GOP diehards try to block stimulus plan

Despite the spreading job and foreclosure crises, with growing reports of people sleeping in alleys and tunnels, under bridges and highways, and in cars and tents, right-wing Republicans are trying to block President Obama’s National Recovery Act.

They are cloaking their opposition in alleged concern for how quickly the $819 billion stimulus plan would create jobs, using that cover to justify their call to dump most of the recovery measure. The only part the Republicans are backing is the $475 billion that would go for tax cuts, which help the rich and businesses much more than ordinary people.

Labor and its allies are expressing their outrage over what they see as Republican obstructionism, and they are stepping up their fight for the recovery plan.

Some see passage of the measure as the first step in a strategy to prevent the right wing from ever again creating an economic crisis like the one the nation now faces. Passage and success of the Obama plan, many believe, would be a convincing blow to the “feed the rich” trickle-down economics that right-wingers have been pushing since the days of President Reagan.

At a Jan. 29 Washington press conference attended by an array of union leaders, Change to Win federation Chair Anna Burger made no attempt to conceal her anger at the “financial barons who ran to the federal government for help when it was their running amok that caused this crisis in the first place.” She derided their
“backers in government who would now deny the people the help they need.”

“In New York, if you call a child abuse hotline, you’re on hold for half an hour,” because workers have been let go due to budget cuts, Burger said.

“In Massachusetts, one quarter of the personnel in mental health services are on a list to be laid off. Those jobs would be saved and restored by funding in the Obama plan.”

Right-wingers in Congress claim they oppose the Obama recovery plan because it contains too many “big government giveaways” to the states.

But American Federation of State, County and Municipal Employees President Gerald McEntee said his members are out stumping for the stimulus precisely because it does provide help for state Medicaid programs. “Their message is simple,” McEntee declared. “Economic disaster is engulfing the states. Ohio has a $7 billion budget deficit, and you can just take that scenario across the country. Getting the Medicaid money into the hands of the states is the fastest turnaround of all things in the stimulus package.”

The nation’s governors, growing angrier by the day as they grapple with rising unemployment, more homeless people and growing numbers of sick people without health care, apparently agree with the union leader.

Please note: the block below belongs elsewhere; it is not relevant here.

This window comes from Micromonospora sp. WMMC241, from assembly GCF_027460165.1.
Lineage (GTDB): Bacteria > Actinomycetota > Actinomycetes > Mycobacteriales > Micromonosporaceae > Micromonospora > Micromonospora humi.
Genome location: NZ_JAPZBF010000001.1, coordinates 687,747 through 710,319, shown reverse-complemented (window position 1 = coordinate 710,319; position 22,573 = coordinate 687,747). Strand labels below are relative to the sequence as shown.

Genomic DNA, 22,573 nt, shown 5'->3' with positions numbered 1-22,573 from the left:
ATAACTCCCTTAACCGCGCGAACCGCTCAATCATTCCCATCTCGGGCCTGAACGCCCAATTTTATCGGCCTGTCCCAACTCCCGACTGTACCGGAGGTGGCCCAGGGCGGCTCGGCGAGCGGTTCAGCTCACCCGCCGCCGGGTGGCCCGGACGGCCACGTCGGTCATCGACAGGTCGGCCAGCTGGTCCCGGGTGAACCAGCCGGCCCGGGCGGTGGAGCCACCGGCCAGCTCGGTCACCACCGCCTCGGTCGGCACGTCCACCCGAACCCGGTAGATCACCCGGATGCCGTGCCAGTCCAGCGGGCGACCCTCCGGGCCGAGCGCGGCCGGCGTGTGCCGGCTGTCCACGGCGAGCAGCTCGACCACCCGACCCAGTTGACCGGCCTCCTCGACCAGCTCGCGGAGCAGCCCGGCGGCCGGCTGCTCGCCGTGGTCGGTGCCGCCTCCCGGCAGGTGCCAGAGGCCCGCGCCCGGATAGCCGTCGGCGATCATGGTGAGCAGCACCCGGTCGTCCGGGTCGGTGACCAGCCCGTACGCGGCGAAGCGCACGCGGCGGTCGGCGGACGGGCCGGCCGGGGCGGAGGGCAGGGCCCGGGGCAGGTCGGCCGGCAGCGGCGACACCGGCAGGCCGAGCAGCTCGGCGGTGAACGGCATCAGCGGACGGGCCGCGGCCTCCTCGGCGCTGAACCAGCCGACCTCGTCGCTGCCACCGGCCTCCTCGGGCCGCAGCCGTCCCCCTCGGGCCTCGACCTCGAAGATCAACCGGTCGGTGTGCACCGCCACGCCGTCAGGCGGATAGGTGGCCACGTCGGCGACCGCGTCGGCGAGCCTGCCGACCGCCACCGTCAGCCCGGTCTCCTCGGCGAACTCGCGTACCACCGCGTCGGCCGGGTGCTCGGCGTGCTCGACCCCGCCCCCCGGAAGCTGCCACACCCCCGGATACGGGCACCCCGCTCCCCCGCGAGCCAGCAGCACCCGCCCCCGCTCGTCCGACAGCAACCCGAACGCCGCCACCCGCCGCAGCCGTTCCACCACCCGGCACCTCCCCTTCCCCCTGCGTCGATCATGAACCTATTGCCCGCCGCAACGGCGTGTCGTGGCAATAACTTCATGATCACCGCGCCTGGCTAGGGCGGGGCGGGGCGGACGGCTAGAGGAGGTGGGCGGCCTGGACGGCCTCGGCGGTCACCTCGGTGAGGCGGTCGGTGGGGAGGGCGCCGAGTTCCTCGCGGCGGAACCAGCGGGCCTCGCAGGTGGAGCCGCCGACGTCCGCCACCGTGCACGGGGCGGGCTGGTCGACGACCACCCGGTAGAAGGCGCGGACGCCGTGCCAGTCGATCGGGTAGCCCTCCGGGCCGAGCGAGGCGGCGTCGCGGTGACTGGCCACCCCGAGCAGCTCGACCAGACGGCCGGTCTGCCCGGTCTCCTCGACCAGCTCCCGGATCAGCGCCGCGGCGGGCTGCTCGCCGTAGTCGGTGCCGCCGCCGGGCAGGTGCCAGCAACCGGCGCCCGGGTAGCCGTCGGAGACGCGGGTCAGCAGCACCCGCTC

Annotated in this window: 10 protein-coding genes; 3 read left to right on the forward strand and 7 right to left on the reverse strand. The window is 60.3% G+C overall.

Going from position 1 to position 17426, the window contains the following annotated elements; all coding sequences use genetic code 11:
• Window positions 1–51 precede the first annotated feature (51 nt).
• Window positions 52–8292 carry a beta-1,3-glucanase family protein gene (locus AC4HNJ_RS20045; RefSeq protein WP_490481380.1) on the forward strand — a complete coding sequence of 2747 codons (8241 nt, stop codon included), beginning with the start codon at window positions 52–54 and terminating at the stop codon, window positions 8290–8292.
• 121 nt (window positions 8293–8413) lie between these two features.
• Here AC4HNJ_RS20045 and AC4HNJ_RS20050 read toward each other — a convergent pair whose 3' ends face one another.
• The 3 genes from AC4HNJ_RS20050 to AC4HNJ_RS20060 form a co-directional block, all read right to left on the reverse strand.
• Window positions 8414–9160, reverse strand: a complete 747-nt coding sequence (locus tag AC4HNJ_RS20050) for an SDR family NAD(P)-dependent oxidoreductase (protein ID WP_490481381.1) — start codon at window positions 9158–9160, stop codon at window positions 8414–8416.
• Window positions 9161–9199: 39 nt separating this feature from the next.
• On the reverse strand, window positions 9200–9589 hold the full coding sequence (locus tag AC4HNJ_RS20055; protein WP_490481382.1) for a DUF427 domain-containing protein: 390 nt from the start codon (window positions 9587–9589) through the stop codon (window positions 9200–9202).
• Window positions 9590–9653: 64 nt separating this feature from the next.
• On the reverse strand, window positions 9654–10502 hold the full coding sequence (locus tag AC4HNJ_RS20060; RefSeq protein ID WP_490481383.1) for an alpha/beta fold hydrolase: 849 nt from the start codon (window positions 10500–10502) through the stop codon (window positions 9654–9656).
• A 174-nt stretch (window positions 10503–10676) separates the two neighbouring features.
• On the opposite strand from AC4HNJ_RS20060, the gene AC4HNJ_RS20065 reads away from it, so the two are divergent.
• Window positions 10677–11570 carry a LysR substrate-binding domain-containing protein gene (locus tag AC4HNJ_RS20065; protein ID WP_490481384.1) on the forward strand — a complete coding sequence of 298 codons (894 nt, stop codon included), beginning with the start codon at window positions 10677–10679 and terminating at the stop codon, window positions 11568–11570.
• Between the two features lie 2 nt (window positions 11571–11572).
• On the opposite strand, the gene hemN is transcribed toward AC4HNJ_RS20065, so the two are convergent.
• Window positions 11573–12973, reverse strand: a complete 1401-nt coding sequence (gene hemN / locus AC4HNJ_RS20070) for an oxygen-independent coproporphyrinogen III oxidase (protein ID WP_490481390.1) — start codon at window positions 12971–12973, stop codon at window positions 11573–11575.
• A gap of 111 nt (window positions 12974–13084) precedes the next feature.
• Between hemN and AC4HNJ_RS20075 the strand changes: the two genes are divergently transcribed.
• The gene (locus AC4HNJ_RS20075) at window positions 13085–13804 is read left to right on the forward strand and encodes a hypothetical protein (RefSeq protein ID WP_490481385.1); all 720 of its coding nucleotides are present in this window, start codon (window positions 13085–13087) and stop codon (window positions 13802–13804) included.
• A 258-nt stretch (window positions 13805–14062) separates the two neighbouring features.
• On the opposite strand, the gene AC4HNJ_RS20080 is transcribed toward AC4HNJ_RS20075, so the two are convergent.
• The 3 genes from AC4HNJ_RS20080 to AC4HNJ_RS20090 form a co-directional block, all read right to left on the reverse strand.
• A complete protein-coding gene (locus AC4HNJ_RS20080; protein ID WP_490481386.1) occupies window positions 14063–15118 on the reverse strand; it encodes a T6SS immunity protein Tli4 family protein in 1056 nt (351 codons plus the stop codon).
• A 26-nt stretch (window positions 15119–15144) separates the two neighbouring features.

Vermont Gov. Jim Douglas, the Republican vice chairman of the National Governors Association, is among those who have come forward to back the Obama plan.

“If I were writing it, it might look a little different,” said Douglas, sitting at Obama’s side in the Oval Office. “But the essence of the recovery package is essential to get the nation’s economy moving.”

Douglas, one of a growing group of GOP governors who has broken with congressional Republicans on the stimulus, traveled to Washington to lobby for the Obama plan.

At the press conference leaders of both national labor federations debunked GOP claims that major parts of the stimulus package fail to create jobs. They said that two-thirds of the bill’s cost would be for programs to put people to work and that jobs would be both created and saved by many of its provisions, including the parts that would close state budget gaps, provide for rewiring and retrofitting tens of thousands of buildings and fund green jobs programs to the tune of $100 billion.

At a major conference in Washington, Feb. 4, sponsored by the labor-environmental Blue-Green Alliance, Steelworkers union President Leo Gerard said, “We can create 2,000,000 or more good jobs by investing $100 billion in a green economy now. That’s a lot of money. But we just saw AIG got $125 billion in the bailout and what did we get for that?”

David Foster, executive director of the alliance, said the thousands of trade unionists and environmentalists assembled there were “angry” about the Republican obstructionism. “It will boomerang on them,” he predicted.

Organizing to send Republicans that message is under way. has sent an e-mail to its 5 million members, asking them to pledge money for TV ads against senators who vote against the stimulus package and to hold house parties to raise money for this purpose.

MoveOn is working with labor unions to co-sponsor TV and radio ads urging GOP senators to support the Obama plan.

Their latest group of ads is targeting Republican Sens. Dick Lugar in Indiana, Kit Bond in Missouri, Jim Bunning in Kentucky, Richard Burr in North Carolina and Mel Martinez in Florida.